The Guinness Enterprise Centre, on Taylor’s Lane in the heart of Dublin’s Liberties, is managed by Dublin Business Innovation Centre and has been named the no.1 university associated business incubation centre in the world. In the first of two articles about the GEC, Dublin.ie talks to Eamonn Sayers, the centre’s manager since 2011. Dublin.ie: I’m an entrepreneur. I’ve got an idea. What can the GEC do for me here? Eamonn Sayers: The first step here is that we’ll try and put you in front of an entrepreneur who’s in the same industry. We’ll say have a chat with this person, see what they’re thinking. If you’ve identified your target market, again we’ll say we know someone here who’s in the same market and they’ll have a coffee with you too. Dublin.ie: Then what happens? Eamonn Sayers: Our role here is to help your company grow and scale. We help to make it become better and we help to make you a better entrepreneur. We create an environment and a community and a sense of belonging that makes entrepreneurs very comfortable, makes them enjoy the fact that this is their office, this is their workplace, so that both the entrepreneur and their teams are in the best place to grow their businesses.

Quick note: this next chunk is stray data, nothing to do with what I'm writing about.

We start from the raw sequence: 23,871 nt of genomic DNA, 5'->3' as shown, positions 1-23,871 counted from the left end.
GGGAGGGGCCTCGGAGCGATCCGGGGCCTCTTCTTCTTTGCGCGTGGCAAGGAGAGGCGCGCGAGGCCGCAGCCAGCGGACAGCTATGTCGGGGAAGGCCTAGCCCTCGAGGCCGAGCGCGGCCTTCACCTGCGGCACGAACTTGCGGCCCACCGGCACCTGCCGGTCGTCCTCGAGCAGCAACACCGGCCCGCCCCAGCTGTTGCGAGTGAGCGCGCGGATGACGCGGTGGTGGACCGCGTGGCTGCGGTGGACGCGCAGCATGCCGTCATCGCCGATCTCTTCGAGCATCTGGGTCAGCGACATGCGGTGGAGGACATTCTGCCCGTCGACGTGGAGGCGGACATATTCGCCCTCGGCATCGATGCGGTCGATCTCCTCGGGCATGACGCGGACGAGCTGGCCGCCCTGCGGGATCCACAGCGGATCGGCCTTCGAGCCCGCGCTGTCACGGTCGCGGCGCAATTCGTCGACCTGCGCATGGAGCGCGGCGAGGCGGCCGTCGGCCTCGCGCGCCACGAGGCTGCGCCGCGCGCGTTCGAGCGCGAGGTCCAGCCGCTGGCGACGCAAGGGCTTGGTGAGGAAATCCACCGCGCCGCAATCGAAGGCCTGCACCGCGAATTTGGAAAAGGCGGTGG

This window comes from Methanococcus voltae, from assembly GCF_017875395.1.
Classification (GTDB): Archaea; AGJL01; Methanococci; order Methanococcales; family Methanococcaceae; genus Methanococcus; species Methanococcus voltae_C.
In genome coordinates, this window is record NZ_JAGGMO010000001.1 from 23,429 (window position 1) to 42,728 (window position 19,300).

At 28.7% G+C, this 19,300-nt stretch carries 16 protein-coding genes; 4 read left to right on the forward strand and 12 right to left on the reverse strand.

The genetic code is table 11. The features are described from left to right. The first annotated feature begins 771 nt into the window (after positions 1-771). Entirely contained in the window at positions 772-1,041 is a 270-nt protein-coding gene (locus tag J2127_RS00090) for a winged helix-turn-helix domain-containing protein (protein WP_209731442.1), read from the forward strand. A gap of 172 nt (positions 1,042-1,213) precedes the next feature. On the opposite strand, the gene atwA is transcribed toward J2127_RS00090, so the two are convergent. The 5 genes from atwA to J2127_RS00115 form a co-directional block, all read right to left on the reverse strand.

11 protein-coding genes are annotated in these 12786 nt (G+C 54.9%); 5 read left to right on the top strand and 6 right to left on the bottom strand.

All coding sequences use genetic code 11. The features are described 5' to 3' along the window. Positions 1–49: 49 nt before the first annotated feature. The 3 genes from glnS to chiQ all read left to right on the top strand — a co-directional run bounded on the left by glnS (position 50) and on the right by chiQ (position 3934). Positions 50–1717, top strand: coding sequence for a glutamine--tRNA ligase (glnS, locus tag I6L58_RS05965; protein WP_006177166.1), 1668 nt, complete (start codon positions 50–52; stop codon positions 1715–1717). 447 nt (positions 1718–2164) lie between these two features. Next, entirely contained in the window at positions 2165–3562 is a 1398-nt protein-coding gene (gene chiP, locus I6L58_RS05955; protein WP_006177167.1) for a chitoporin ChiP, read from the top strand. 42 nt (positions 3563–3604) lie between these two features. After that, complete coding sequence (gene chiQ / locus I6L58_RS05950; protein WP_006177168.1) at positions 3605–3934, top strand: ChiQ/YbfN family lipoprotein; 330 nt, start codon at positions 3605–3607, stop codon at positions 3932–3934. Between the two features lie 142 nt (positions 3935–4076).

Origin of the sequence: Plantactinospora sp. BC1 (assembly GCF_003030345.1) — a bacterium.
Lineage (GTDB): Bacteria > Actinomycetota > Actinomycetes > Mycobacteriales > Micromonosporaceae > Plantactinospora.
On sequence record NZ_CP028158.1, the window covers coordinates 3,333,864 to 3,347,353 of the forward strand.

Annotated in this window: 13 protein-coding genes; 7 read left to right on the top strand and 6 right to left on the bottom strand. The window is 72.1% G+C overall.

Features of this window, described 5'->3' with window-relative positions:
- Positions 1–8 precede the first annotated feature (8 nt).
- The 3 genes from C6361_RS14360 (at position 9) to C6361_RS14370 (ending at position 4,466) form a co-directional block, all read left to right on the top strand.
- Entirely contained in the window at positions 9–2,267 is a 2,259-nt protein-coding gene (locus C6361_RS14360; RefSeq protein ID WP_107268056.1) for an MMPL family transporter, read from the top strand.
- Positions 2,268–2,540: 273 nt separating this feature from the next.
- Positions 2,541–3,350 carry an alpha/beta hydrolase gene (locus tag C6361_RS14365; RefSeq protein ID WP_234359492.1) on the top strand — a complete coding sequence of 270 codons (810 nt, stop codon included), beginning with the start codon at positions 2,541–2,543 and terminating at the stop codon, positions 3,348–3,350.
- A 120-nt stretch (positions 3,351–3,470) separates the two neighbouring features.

Co-working that went from pop-up to permanent The Fumbally Exchange began as part of the pop-up space revolution that took Dublin by storm a few years ago. Its name came from its first temporary location, which was on Fumbally Lane – right next to the well-known Fumbally Café. Today, however, the Fumbally Exchange has a permanent home in the freshly refurbished Argus House in the popular Blackpitts area of Dublin 8. It has even expanded to a second location in Waterford. So what exactly is the Fumbally Exchange?
It’s an economic truth, universally acknowledged, that innovation is at the core of most successful businesses. Being innovative, however, is easier said than done. That’s why incubation centres are so necessary. Ireland proudly boasts nine university incubation centres, six university bio incubation centres and 15 Institute of Technology incubation centres. And they all contribute to making Dublin one of the world’s most exciting locations for both research and development – and in which to